Feds find failures at Minneapolis VA over veteran's suicide

He took his own life 24 hours after being discharged from a mental health unit.
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The Minneapolis VA Health Care System has been cited for failures surrounding the suicide of a veteran 24 hours after he was discharged from hospital.

The VA Office of Inspector General launched an investigation into the veteran's February death at the request of 1st District Congressman Tim Walz.

It came after the Iraq War veteran was found dead from a self-inflicted gunshot wound in the parking lot of the Minneapolis VA Hospital, less than 24 hours after he'd been discharged from the same facility.

The veteran had initially come to the attention of the VA's mental health unit after calling a crisis line reporting having suicidal thoughts as well as access to guns, adding that he felt "overwhelmed, helpless and didn't know what to do," according to the Inspector General report.

He told a psychiatrist that he'd been kicked out of the home he shared with his partner of two years, and had other stressors including unhappiness at work and debts related to a medical bill he incurred after a car accident the previous year.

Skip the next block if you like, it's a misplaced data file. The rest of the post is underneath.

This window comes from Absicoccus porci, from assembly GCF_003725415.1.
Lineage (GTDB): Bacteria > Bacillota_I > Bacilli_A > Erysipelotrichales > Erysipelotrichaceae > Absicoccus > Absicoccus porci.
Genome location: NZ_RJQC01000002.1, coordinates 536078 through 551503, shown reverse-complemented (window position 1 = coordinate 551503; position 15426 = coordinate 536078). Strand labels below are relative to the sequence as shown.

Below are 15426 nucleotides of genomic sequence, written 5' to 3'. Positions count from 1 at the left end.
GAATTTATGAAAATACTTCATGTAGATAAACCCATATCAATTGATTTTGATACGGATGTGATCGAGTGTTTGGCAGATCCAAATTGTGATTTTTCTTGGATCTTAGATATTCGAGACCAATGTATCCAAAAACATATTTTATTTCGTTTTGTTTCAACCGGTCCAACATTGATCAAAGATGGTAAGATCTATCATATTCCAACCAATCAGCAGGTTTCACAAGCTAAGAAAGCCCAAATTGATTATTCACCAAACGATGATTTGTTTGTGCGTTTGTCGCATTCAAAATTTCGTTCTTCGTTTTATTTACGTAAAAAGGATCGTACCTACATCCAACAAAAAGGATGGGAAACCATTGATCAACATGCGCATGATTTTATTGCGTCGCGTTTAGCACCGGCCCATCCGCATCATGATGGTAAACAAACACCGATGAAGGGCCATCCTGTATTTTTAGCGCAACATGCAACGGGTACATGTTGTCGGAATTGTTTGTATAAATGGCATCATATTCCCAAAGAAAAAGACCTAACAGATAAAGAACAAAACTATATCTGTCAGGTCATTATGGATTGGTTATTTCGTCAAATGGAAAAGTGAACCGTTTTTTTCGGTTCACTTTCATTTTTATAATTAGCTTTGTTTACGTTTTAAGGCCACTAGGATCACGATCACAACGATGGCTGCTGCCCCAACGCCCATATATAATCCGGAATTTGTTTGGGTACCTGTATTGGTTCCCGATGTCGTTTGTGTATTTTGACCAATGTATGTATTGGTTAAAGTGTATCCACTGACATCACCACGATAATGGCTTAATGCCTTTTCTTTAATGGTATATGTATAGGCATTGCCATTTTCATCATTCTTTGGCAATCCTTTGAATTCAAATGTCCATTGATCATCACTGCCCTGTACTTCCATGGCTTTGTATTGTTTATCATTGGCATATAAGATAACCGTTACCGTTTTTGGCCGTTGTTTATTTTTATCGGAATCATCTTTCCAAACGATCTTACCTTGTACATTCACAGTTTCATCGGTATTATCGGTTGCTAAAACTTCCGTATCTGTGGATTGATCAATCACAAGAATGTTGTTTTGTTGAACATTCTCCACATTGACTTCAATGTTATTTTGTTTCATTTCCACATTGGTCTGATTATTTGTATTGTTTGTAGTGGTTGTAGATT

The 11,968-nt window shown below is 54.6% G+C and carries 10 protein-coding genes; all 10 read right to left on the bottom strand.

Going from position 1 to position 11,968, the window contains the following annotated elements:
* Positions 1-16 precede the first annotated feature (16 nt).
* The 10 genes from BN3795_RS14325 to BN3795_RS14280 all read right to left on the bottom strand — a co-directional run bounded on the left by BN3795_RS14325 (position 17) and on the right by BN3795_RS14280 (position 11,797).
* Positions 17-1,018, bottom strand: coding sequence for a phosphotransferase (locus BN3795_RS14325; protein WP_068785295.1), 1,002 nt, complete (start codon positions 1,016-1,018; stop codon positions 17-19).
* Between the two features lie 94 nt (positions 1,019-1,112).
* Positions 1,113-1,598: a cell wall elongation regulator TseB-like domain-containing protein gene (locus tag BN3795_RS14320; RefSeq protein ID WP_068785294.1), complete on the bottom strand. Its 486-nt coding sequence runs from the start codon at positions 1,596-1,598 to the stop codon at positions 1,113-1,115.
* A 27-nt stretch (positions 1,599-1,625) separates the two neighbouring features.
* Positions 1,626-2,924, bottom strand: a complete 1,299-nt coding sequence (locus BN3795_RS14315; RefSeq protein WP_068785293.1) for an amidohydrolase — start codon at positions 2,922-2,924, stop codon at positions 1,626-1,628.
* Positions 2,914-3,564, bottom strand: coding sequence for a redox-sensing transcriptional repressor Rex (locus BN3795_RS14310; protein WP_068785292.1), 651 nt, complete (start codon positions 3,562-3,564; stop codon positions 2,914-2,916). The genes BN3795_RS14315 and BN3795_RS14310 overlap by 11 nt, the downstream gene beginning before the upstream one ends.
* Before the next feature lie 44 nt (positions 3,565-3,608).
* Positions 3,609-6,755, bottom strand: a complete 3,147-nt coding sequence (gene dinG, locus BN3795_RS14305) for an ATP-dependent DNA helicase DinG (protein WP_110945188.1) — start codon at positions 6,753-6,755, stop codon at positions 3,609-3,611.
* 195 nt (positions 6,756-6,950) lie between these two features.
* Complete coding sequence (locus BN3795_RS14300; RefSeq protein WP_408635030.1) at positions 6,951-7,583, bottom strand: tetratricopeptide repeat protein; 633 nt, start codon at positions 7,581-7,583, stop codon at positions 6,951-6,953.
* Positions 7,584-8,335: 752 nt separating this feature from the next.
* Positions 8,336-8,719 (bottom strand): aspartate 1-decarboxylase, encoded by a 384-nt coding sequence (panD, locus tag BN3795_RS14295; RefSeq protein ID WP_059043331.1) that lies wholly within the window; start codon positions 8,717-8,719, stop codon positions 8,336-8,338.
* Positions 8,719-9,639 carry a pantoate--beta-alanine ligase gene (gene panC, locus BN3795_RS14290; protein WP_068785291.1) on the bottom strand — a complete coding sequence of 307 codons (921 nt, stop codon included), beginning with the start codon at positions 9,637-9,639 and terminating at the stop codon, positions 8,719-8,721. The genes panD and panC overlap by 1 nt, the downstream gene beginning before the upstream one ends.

He was admitted to the VA's emergency department, where he was evaluated and admitted to the mental health unit, staying there for four days.

On the third day, the veteran requested he be discharged, with a nurse practitioner writing in a handoff note that the "patient does not currently meet dangerousness criteria for a 72-hour hold or petition for commitment because [the patient] denies intent to kill or harm self or others … and is agreeable to continuing with outpatient care."

The nurse practitioner assessed his suicide risk as "intermediate/moderate risk."

The next day, as he was due to be discharged, the nurse practitioner assessed his suicide risk to be "low," with the patient stating he was feeling "hopeful."

He was found dead the next day by VA Police in the parking lot of the Minneapolis VA's main hospital building.

The VA was cited by the Inspector General for several reasons in relation to his care.

The failures included:

  • Not including the patient’s outpatient treatment team in the discharge planning.
  • Not scheduling an outpatient medication management follow-up appointment.
  • Not adequately documenting a firearms assessment.

  • Not documenting that the patient declined to engage family in treatment and discharge planning.

In a statement on Tuesday, Rep. Walz said he found the Inspector General's report "deeply disturbing."

He went on to say that the Minneapolis VA's failure to follow recommendations on patient care made by the Inspector General's office in 2012 "should outrage us all."

National statistics for 2015 found that veterans accounted for 14.3 percent of all suicides among U.S. adults. The suicide rate was 2.1 times higher among veterans compared with non-veteran adults.

If you or a loved one is experiencing depression or a suicidal crisis, call The National Suicide Prevention Lifeline at 1-800-273-8255.

Also, each Minnesota county has an Adult Mental Health Crisis Response phone line. You can find them here.

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